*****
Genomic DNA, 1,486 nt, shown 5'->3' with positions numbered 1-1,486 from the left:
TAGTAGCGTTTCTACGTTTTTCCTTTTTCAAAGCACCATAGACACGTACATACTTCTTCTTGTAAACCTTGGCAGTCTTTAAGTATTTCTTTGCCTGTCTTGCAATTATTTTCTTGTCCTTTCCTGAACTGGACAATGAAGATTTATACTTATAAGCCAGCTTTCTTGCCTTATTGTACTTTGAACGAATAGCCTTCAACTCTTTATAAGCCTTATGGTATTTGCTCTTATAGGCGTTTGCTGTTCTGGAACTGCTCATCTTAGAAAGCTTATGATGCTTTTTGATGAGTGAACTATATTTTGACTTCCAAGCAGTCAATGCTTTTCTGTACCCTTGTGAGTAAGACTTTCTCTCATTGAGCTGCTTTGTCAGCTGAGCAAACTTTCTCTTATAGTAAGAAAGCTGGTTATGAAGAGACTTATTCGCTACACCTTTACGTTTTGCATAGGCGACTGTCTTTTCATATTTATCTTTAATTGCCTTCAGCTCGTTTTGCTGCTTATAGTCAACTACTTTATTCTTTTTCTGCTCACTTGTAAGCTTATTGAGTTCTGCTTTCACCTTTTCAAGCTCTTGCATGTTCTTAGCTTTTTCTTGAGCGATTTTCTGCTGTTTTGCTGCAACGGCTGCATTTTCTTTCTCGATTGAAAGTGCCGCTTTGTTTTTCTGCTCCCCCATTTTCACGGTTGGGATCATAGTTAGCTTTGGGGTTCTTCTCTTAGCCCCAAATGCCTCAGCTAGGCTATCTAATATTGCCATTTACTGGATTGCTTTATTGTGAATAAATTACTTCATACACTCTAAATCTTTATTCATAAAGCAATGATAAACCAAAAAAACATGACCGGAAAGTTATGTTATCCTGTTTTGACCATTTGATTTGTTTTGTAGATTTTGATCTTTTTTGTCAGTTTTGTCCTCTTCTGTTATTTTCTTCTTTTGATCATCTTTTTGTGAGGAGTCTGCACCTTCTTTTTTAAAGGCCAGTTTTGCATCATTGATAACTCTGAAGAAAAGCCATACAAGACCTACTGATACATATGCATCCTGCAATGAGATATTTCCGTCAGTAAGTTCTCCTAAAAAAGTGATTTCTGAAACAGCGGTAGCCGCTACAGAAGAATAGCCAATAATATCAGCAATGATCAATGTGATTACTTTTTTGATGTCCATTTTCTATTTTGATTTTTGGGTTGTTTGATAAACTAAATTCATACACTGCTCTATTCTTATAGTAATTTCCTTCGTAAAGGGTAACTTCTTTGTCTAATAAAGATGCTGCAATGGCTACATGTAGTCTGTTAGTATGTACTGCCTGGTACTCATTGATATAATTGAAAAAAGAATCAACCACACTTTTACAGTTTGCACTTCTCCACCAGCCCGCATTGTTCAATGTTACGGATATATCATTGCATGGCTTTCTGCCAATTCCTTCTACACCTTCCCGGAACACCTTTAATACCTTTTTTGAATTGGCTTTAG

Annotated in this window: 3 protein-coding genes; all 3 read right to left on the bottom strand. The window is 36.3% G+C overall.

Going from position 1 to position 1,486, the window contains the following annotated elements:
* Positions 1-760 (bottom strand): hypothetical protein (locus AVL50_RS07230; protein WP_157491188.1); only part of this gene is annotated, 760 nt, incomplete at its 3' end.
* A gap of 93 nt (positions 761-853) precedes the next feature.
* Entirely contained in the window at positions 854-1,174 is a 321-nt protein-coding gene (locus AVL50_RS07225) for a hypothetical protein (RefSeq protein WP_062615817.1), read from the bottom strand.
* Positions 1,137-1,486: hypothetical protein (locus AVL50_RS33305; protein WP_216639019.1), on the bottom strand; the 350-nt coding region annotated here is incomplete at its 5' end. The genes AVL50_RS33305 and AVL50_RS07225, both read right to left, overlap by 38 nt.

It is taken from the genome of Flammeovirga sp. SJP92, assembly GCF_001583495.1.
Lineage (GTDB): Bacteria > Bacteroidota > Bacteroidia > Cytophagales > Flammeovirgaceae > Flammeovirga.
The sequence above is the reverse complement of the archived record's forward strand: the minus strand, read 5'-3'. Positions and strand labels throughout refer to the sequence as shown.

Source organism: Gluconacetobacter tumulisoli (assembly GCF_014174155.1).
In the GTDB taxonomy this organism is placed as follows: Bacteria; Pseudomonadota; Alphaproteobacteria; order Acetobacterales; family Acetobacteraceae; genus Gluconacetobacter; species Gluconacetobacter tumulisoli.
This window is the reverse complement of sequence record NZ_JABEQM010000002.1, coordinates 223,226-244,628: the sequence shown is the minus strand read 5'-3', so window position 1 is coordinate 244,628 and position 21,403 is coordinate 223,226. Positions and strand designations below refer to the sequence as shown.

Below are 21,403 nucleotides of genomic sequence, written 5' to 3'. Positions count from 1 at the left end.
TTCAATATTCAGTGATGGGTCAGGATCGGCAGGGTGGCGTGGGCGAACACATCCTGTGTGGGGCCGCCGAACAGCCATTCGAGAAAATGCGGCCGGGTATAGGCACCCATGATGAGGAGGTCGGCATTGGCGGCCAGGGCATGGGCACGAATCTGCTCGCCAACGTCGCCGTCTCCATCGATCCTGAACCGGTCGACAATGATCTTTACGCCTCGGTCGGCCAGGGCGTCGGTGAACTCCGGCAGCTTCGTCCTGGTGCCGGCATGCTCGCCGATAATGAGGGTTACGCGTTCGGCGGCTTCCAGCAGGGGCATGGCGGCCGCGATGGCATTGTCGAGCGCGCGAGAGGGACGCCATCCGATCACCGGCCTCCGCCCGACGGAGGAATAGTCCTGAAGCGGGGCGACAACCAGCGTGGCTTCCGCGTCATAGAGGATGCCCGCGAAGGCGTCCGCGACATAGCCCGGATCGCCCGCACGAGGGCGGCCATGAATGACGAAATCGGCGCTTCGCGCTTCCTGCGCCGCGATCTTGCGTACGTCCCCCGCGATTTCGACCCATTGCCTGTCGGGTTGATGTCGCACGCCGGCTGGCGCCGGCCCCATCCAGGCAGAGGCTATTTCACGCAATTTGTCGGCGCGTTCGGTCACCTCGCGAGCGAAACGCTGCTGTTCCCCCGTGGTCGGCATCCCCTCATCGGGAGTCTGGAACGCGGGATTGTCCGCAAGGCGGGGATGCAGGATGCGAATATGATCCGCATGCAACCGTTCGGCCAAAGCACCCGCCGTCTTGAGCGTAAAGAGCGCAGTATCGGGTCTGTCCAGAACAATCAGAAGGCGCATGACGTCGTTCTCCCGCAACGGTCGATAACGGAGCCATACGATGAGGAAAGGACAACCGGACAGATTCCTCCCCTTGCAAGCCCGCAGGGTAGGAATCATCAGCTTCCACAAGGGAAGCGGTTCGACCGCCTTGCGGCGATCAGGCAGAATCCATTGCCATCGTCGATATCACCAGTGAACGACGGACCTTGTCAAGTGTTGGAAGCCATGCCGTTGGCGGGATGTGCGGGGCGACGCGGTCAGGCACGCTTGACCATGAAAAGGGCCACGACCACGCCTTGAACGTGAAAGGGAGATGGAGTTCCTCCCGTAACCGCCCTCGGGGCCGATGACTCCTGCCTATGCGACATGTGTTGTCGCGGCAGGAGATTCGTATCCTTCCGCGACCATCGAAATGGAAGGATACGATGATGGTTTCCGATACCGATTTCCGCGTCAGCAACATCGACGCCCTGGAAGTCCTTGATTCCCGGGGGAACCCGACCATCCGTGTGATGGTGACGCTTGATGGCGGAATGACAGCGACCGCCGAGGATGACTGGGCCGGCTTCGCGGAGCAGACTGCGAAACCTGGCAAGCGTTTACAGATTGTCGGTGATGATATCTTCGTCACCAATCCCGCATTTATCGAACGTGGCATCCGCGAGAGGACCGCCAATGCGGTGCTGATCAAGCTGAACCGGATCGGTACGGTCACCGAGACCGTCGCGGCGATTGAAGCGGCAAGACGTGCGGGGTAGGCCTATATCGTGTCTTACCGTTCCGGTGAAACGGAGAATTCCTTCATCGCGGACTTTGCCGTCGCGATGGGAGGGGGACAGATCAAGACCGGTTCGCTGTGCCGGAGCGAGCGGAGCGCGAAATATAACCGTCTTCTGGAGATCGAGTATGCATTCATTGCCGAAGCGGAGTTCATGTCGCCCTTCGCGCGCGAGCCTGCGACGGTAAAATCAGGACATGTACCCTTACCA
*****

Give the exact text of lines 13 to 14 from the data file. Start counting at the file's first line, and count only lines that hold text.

In the GTDB taxonomy this organism is placed as follows: Bacteria; Pseudomonadota; Alphaproteobacteria; order Acetobacterales; family Acetobacteraceae; genus Gluconacetobacter; species Gluconacetobacter tumulisoli.
This window is the reverse complement of sequence record NZ_JABEQM010000002.1, coordinates 223,226-244,628: the sequence shown is the minus strand read 5'-3', so window position 1 is coordinate 244,628 and position 21,403 is coordinate 223,226. Positions and strand designations below refer to the sequence as shown.